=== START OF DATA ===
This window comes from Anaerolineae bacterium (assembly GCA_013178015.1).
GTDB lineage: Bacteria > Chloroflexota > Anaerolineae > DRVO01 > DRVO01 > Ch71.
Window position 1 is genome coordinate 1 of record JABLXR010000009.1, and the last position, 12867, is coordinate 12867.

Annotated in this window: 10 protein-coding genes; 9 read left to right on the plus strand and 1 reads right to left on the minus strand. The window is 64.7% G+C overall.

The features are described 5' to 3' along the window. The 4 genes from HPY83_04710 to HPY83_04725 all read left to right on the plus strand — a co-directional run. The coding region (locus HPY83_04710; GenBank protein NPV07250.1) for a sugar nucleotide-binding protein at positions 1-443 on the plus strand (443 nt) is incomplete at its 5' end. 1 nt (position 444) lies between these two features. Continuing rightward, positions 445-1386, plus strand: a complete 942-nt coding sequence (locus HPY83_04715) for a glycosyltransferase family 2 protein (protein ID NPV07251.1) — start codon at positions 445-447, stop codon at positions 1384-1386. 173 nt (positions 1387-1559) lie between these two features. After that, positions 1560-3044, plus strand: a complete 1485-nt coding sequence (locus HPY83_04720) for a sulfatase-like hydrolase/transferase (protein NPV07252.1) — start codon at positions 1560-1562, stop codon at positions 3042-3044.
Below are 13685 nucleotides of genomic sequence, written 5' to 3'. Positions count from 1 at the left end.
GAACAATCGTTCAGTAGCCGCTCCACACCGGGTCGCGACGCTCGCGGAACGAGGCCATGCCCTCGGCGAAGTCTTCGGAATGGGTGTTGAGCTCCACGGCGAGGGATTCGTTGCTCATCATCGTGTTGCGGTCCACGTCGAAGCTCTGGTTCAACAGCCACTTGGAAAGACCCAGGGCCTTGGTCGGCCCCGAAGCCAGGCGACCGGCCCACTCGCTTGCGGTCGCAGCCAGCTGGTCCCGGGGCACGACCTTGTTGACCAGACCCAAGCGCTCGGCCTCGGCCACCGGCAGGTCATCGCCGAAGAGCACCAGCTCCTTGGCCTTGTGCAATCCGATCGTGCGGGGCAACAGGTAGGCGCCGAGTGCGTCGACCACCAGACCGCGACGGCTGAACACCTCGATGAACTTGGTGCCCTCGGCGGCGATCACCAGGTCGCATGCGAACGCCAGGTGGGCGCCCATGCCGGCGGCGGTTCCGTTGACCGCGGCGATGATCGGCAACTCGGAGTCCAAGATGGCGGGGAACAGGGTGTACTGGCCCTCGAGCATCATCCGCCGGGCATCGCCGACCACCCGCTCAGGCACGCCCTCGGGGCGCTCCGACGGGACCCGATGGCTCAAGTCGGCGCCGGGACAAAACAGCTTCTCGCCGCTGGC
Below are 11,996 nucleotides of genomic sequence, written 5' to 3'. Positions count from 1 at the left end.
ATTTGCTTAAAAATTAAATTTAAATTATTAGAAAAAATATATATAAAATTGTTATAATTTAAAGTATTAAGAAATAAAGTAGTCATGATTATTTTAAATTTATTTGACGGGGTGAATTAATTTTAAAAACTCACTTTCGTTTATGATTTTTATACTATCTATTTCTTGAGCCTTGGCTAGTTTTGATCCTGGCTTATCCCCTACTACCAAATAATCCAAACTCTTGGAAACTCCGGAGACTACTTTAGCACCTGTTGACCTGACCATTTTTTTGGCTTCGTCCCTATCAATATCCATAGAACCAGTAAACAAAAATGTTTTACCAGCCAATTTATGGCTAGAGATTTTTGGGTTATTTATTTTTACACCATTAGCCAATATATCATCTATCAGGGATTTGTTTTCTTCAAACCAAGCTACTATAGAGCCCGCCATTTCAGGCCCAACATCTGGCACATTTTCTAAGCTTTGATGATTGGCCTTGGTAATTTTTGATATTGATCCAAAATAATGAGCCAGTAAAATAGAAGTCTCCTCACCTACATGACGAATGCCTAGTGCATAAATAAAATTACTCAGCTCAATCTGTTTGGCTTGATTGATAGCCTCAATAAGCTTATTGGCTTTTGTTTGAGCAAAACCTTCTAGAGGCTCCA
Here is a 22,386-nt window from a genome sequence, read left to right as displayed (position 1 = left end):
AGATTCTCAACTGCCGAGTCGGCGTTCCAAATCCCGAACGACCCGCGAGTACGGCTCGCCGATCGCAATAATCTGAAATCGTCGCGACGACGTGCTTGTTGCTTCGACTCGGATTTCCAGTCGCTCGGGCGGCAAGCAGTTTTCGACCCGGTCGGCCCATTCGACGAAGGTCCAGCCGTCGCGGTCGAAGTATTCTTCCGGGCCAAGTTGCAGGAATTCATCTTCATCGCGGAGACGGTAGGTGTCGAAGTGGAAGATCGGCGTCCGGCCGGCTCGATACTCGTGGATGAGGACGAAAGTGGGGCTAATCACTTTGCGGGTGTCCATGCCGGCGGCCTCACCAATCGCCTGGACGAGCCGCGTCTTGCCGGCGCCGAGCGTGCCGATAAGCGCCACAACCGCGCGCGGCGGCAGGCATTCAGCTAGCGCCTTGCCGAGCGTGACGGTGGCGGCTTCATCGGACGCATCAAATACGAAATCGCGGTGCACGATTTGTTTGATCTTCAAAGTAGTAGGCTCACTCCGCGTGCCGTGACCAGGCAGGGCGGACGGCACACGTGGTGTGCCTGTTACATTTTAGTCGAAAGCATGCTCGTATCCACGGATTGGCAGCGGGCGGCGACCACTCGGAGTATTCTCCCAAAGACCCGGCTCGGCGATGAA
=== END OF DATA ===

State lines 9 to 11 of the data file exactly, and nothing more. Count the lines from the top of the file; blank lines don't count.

ATTTGCTTAAAAATTAAATTTAAATTATTAGAAAAAATATATATAAAATTGTTATAATTTAAAGTATTAAGAAATAAAGTAGTCATGATTATTTTAAATTTATTTGACGGGGTGAATTAATTTTAAAAACTCACTTTCGTTTATGATTTTTATACTATCTATTTCTTGAGCCTTGGCTAGTTTTGATCCTGGCTTATCCCCTACTACCAAATAATCCAAACTCTTGGAAACTCCGGAGACTACTTTAGCACCTGTTGACCTGACCATTTTTTTGGCTTCGTCCCTATCAATATCCATAGAACCAGTAAACAAAAATGTTTTACCAGCCAATTTATGGCTAGAGATTTTTGGGTTATTTATTTTTACACCATTAGCCAATATATCATCTATCAGGGATTTGTTTTCTTCAAACCAAGCTACTATAGAGCCCGCCATTTCAGGCCCAACATCTGGCACATTTTCTAAGCTTTGATGATTGGCCTTGGTAATTTTTGATATTGATCCAAAATAATGAGCCAGTAAAATAGAAGTCTCCTCACCTACATGACGAATGCCTAGTGCATAAATAAAATTACTCAGCTCAATCTGTTTGGCTTGATTGATAGCCTCAATAAGCTTATTGGCTTTTGTTTGAGCAAAACCTTCTAGAGGCTCCA
Here is a 22,386-nt window from a genome sequence, read left to right as displayed (position 1 = left end):
AGATTCTCAACTGCCGAGTCGGCGTTCCAAATCCCGAACGACCCGCGAGTACGGCTCGCCGATCGCAATAATCTGAAATCGTCGCGACGACGTGCTTGTTGCTTCGACTCGGATTTCCAGTCGCTCGGGCGGCAAGCAGTTTTCGACCCGGTCGGCCCATTCGACGAAGGTCCAGCCGTCGCGGTCGAAGTATTCTTCCGGGCCAAGTTGCAGGAATTCATCTTCATCGCGGAGACGGTAGGTGTCGAAGTGGAAGATCGGCGTCCGGCCGGCTCGATACTCGTGGATGAGGACGAAAGTGGGGCTAATCACTTTGCGGGTGTCCATGCCGGCGGCCTCACCAATCGCCTGGACGAGCCGCGTCTTGCCGGCGCCGAGCGTGCCGATAAGCGCCACAACCGCGCGCGGCGGCAGGCATTCAGCTAGCGCCTTGCCGAGCGTGACGGTGGCGGCTTCATCGGACGCATCAAATACGAAATCGCGGTGCACGATTTGTTTGATCTTCAAAGTAGTAGGCTCACTCCGCGTGCCGTGACCAGGCAGGGCGGACGGCACACGTGGTGTGCCTGTTACATTTTAGTCGAAAGCATGCTCGTATCCACGGATTGGCAGCGGGCGGCGACCACTCGGAGTATTCTCCCAAAGACCCGGCTCGGCGATGAA